- Flashback story to the days after Zero Year
- The ultimate Batman villain "Who Would Win?"
- Tom King and Mikel Janin take us back in time effortlessly
- JOKER FROWNING! (Think about how weird that sounds for a minute)
- Riddler is still badass after Zero Year
- It's mostly a set-up issue.
- Are GCPD guards really THAT dumb?
- The art is a little less detailed than normal
"The War of Jokes and Riddles" Part 1
Unbelievably, it’s been twelve months already since Tom King started his astounding Batman odyssey. In that time, we have seen the return of Hugo Strange and Psycho Pirate, the spectacular rise and profoundly tragic fall of a new “Dynamic Duo”, an epic mission to Santa Prisca with Batman’s handpicked “Suicide Squad” and an equally epic encounter in Gotham with a vengeful Bane. In addition, we have gotten more pieces of the “Rebirth” puzzle, as Batman and the Flash investigated “the Button.” But, perhaps most significantly, we have seen the Batman/Catwoman relationship taken to new heights. The crescendo of this came last issue, when, as an almost perfect exclamation point to this exciting first year, Bruce Wayne asked Selina Kyle to marry him.
So, what better way to kick off year 2 than by going back in time. It is finally time to tell the story that we have only seen hinted at. It is time at last for “The War of Jokes and Riddles.” The overall idea , as I’m sure you’ve figured out from the title, is that the Joker and the Riddler are going to war. But, that’s not what makes this issue so fascinating. This issue actually explores the “build-up” events leading to the war.
As such, it is a window into an “unexplored” area in the Batman continuity, namely the period right after the end of Zero Year. The Riddler has been incarcerated since the end of the “Zero Year” Event. It has been one year since the emergence of Batman and Joker, it seems, has lost the ability to laugh. And solving puzzles means nothing to the Riddler anymore.
Joker is trying everything to get his laugh back, including auditioning stand-up comedians and then killing them as they fail, leaving a pile of bodies in front of the stage. In a darkly comic twist, the next comic in line must move the body of the comic before him when he starts his routine. But, no mirth is to be found for the Joker, even killing male and female cops and breaking his neck in car crash bring him no joy. He sits in his office and broods about his situation.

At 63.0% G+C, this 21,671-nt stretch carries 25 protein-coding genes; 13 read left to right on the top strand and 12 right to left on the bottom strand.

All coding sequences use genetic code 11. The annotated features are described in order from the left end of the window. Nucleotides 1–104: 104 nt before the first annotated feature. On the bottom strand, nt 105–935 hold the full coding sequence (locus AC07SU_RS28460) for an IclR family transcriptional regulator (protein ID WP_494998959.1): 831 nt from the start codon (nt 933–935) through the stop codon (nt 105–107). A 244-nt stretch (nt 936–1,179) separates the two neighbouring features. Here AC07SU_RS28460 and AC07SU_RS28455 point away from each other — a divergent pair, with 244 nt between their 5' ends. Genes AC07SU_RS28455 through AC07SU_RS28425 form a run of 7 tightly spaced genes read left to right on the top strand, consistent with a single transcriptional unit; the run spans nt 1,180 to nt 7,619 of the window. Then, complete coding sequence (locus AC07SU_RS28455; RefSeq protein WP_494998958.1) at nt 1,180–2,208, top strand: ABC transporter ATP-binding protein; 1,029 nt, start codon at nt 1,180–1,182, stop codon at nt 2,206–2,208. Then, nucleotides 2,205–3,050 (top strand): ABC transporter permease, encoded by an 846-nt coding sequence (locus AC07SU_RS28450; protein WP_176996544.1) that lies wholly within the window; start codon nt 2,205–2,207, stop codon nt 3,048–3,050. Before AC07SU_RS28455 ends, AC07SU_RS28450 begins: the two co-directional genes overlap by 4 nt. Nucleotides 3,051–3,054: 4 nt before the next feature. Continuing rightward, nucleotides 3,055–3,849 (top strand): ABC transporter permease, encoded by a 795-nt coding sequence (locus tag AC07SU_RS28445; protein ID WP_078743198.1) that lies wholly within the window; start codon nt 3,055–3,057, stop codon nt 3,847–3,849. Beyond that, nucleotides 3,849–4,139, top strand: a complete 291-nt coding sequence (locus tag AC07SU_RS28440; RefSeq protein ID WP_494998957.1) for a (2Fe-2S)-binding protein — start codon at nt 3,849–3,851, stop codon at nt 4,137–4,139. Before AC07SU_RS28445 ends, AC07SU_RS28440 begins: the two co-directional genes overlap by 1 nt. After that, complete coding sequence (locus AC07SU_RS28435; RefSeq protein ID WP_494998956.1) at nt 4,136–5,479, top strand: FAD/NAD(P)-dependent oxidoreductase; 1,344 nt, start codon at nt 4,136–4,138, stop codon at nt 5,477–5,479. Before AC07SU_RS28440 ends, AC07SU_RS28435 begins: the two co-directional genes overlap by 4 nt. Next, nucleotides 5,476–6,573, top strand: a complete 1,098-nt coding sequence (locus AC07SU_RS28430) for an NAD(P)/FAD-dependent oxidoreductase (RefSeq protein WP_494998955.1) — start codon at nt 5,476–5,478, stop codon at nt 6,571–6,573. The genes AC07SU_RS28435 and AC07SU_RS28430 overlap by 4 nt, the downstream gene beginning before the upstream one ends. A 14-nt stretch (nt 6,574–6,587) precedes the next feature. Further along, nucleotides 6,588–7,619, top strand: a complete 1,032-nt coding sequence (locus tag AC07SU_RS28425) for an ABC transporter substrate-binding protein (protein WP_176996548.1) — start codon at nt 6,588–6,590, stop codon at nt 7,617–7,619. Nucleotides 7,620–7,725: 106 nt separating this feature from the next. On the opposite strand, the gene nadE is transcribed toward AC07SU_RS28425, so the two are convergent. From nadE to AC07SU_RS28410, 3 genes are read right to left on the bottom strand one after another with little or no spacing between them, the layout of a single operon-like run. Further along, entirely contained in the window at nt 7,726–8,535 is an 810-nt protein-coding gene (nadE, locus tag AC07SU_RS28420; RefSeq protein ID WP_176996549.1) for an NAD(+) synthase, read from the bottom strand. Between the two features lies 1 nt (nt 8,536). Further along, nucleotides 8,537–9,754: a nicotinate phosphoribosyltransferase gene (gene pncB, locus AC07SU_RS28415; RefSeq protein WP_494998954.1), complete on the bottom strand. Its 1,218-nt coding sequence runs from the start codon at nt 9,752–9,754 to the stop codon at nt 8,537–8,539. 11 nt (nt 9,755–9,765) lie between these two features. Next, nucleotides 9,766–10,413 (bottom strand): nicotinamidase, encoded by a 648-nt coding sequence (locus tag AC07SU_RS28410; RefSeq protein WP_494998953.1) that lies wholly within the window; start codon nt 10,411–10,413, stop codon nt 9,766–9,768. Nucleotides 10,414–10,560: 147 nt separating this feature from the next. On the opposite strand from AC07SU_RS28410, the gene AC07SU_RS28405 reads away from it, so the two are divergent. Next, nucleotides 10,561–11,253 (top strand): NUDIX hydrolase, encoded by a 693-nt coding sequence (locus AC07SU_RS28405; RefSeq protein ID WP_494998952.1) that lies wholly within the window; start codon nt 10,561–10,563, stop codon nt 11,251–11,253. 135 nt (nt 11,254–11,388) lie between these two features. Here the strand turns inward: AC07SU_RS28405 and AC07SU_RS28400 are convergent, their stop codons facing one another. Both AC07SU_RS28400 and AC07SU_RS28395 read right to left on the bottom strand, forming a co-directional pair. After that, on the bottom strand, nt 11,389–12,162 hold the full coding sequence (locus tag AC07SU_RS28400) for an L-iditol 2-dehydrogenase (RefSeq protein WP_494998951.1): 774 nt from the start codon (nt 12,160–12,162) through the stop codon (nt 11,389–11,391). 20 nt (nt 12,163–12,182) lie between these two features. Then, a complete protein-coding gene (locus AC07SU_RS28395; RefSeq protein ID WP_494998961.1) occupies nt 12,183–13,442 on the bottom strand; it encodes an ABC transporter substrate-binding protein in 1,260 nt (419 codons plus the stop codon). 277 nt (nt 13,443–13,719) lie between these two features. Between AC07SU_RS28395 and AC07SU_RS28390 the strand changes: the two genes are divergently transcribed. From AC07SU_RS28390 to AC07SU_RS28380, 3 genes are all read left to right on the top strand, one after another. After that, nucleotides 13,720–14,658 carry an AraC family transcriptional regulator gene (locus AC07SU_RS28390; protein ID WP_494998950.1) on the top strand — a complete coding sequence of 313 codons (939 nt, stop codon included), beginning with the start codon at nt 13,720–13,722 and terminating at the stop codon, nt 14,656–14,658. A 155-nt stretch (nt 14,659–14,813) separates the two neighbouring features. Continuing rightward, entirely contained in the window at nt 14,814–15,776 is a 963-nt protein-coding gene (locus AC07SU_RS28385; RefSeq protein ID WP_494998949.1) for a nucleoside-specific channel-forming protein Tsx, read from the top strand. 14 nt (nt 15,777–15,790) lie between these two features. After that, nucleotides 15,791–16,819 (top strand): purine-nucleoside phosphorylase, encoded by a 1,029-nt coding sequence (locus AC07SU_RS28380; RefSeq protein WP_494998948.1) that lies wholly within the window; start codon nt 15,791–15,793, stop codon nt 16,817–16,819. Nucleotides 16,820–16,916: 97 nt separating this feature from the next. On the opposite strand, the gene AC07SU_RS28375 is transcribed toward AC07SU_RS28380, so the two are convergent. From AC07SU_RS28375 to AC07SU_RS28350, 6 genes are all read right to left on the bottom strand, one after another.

Riddler, for his part, has been helping the GCPD while in prison with any little puzzle they can’t solve. One day, they show him a map with locations the Joker has attacked. They want Riddler to find his headquarters. Without warning, he attacks the cop in the cell, stabbing him 26 times, once for each letter of the Alphabet. Riddler, it turns out, has been scheming,. He made friends with a guard and asked him a series of seemingly harmless questions about the other guards in the jail and their families. Apparently, this idiot guard had NO PROBLEM answering ALL of his questions. As such, he makes his escape by reciting the names of all of the guards’ children as he walks out the door.
Riddler has solved the Joker’s puzzle and located his headquarters. Once there, he finds the Joker on the top floor of the building. He has brought a bomb with him. He explains to Joker that he feels the same way as Joker does about Batman and proposes an alliance. Instead, Joker SHOOTS HIM and steals his bomb.
After Joker leaves, Batman crashes through the window and finds the dying Riddler. He tells Batman that Joker stole his bomb. Batman, assuming Riddler will not survive, leaves him to chase after Joker, who he loses in the chaos following the shooting. Riddler it turns out does not die, but rather drags himself to safety, after clamping his hand over the wound and SQUEEZING TO STOP THE BLOOD FLOW!
Batman’s failure to capture either of them allows the war to erupt. A panel is shown foreshadowing the war, in which we are shown villains pairing off against one another. It looks like just about every major bat-villain will be part of this one. I think this is gonna be a wild ride.
At the end of the issue, we learn that this is all being framed as Bruce confessing these events to Selina, which he says he has to do before they take their next step together.
Tom King has shown off a new part of his ability with this issue. Although Tom King is the undisputed master of the “Rebirth” era of Batman, he did not write the Dark Knight at all during the New 52 days that this story takes place in. That he is able to so effortlessly take us back to that period is a huge compliment to his ability and the research he has done on the character. Also, Tom King actually made me feel almost sorry for the Joker. It’s very weird and almost difficult to see the character without his trademark smile. In fact, for most of the issue, the Joker is FROWNING! Also, I love that fact that Tom King has seen fit to continue the “Riddler as a badass” theme that Scott Snyder began during Zero Year. It great to see both of these stalwart villains get a fresh look and attitude.
Art this issue is handled by Mikel Janin, and although it is well done, it is a bit of a change from last issue’s art by David Finch. I think, however, it was the right call. The less defined pencils and the muted color palate combine to make the art somehow look “older.” It is a fantastic effect, due to an incredible effort by the entire art team.
IN THE END: This issue contains the first shots of a much larger war. Joker and Riddler look poised to tear Gotham, and each other apart, with Batman caught in the middle. This is one of those storylines that makes me glad Batman comes out every two weeks.